“It should be noted that the district could waive the attorney-client privilege and release the summary, but according to the AG, they are not required to.”
So what really happened?
As a result of Central Health withholding information that’s in the county attorney’s report, the public is left without knowing specifically what Wallace allegedly did to the female board member. All that’s been discovered through public information requests is Wallace’s own account.
Wallace stated in a memo that he participated in an investigation of the sexual harassment complaint by meeting with Travis County attorneys September 26, 2019—just a week after the photo session in which the incident occurred.
“I was informed that (the complainant)…was offended because I had placed my arm around her during the photo shoot. I asked why (she) did not express discomfort to me, given our non-threatening relationship, and simply ask me to remove it. The attorneys had no answer.
“I…asked if (she) stated I touched her in sensitive areas, such as her breasts or buttocks, and was told no. Under the circumstances I have described, I strongly believe I am the victim and am being targeted. As a friend and often a mentor, I respectfully complied with (her) request for a photo, which I still have not seen.” The Texas Attorney General’s Office has ruled that those photographs may be withheld from release.
How would victims react to a settlement?
A former Central Health employee, a female, was quoted in The Austin Bulldog’s investigative report. She spoke for that report on condition that her name not be published.
“The reason I’m even talking to you is I want the truth to come out. This is not about racial discrimination. It was never about (that). I tried my hardest to keep anyone else from being sexually harassed and I was unsuccessful. Another person was hurt because of his action. To consider the board might compensate him in any way—when termination was clearly for sexual harassment—is offensive to me.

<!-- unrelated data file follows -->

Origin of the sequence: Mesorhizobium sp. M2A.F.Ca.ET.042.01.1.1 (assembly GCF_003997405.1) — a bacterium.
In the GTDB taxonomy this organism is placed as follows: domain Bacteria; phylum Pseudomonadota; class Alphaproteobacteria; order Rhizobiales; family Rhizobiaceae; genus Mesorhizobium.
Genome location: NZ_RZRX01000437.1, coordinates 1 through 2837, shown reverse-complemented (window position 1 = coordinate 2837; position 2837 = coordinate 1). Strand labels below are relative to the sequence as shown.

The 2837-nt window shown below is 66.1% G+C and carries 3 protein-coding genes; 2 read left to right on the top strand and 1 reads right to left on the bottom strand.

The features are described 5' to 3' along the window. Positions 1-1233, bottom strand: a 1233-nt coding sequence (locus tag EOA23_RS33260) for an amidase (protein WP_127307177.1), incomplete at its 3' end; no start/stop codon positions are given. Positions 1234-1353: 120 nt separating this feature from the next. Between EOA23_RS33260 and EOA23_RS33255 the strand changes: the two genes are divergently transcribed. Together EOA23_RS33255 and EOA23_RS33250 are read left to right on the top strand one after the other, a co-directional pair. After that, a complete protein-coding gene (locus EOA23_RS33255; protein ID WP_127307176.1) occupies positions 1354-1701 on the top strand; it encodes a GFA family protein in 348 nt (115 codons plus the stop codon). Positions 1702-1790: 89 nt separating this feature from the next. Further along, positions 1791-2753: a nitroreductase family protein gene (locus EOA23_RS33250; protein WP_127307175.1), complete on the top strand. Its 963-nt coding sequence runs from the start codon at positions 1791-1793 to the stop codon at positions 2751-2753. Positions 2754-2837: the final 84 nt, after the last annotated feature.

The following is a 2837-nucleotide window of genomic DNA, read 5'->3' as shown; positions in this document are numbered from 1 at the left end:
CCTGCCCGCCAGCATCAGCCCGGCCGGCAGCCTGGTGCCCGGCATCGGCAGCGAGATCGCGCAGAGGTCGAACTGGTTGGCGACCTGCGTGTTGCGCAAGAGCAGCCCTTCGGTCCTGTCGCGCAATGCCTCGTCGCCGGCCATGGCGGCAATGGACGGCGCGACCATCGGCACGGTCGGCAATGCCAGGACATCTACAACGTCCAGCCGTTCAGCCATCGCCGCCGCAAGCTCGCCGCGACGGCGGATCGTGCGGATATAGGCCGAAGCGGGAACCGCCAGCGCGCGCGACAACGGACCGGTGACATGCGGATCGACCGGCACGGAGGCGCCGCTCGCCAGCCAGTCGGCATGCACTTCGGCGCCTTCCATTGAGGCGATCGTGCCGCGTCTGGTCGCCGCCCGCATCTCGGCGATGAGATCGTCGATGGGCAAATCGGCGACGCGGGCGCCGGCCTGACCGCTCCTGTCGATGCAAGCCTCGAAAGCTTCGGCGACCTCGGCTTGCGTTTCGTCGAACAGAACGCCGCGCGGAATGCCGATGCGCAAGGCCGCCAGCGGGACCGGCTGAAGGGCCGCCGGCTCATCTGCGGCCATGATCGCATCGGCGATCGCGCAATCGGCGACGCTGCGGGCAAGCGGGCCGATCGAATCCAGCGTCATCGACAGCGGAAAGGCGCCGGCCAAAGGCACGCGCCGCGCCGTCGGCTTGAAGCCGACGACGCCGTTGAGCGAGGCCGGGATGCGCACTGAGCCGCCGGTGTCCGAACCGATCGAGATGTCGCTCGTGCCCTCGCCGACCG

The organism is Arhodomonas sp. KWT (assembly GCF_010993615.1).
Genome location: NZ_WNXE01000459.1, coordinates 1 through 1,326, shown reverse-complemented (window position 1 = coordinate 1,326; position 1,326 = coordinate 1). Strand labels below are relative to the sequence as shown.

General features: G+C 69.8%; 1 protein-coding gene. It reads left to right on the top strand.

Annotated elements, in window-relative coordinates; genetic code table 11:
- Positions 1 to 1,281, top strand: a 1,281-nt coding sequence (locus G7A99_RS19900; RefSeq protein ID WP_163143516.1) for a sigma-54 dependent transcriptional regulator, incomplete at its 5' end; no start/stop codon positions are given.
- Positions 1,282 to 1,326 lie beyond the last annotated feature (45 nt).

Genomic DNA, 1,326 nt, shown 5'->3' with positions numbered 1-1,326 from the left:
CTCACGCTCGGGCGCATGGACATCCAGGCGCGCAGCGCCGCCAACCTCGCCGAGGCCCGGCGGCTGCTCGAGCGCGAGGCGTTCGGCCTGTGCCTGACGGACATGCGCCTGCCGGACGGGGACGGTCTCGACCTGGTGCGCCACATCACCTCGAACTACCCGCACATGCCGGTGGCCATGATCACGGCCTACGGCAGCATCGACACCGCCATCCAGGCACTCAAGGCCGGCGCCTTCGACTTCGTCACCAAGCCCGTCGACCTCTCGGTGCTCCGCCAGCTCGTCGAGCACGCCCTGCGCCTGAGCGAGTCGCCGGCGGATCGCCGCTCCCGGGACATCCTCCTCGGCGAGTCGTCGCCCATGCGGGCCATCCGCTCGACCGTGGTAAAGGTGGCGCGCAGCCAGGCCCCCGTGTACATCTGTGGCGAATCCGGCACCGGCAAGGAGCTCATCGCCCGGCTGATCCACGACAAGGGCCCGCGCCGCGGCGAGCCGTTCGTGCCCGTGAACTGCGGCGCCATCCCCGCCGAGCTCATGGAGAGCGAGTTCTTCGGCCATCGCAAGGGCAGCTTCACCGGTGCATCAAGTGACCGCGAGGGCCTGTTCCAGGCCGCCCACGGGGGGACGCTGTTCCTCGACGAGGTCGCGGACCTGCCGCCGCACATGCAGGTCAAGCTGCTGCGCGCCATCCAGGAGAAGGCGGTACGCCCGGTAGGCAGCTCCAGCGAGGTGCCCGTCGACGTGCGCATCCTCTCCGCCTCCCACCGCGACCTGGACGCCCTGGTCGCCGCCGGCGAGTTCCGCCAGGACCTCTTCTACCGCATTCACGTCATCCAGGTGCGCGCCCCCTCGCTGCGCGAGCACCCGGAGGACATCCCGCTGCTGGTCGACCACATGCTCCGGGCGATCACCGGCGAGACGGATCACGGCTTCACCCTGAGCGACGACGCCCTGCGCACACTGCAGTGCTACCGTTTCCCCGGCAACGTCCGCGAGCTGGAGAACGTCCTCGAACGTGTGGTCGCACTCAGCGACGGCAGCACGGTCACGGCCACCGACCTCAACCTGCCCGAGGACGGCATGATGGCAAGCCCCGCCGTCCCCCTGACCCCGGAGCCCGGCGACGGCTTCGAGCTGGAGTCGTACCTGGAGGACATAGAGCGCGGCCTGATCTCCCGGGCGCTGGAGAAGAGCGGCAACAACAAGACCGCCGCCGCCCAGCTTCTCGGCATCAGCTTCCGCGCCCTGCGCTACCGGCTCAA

“I have lot of sadness and angst. Even though I tried to impact the culture I was unsuccessful, which resulted in another incident (with the board member). All this could have been prevented if appropriate action could have been taken—should have been taken.
“I know at least four women who have been affected,” she added.
Trust indictors: Ken Martin has been doing investigative reporting in the three-county Austin metro area since 1981. His aggressive reporting twice garnered first-place national awards from the National Newspaper Association for investigative reporting. Both of those projects resulted in successful felony criminal prosecutions, one for a Williamson County commissioner, the other for a con man based in Austin. You can read more about Ken on the About page.
Links to related documents:
Larimen Wallace, plaintiff, v. Travis County Healthcare District dba Central Health, defendant (14 pages) 1-21-CV-1191-RP
Larimen Wallace, plaintiff v. Travis County Healthcare District dba Central Health (Cause No. D-1-GN-20-006645), October 29, 2020 (11 pages) 20201029-Petition
Travis County Attorney’s request for an Attorney General’s ruling, October 14, 2020 (3 pages) 20201014 AG Req
Texas Attorney General’s ruling on the Travis County Attorney’s request, December 23, 2020 (5 pages) OR2020-32230
Related Bulldog coverage:
Defendant Central Health goes on offense, November 9, 2020
Former Central Health exec sues for $1 million-plus, November 5, 2020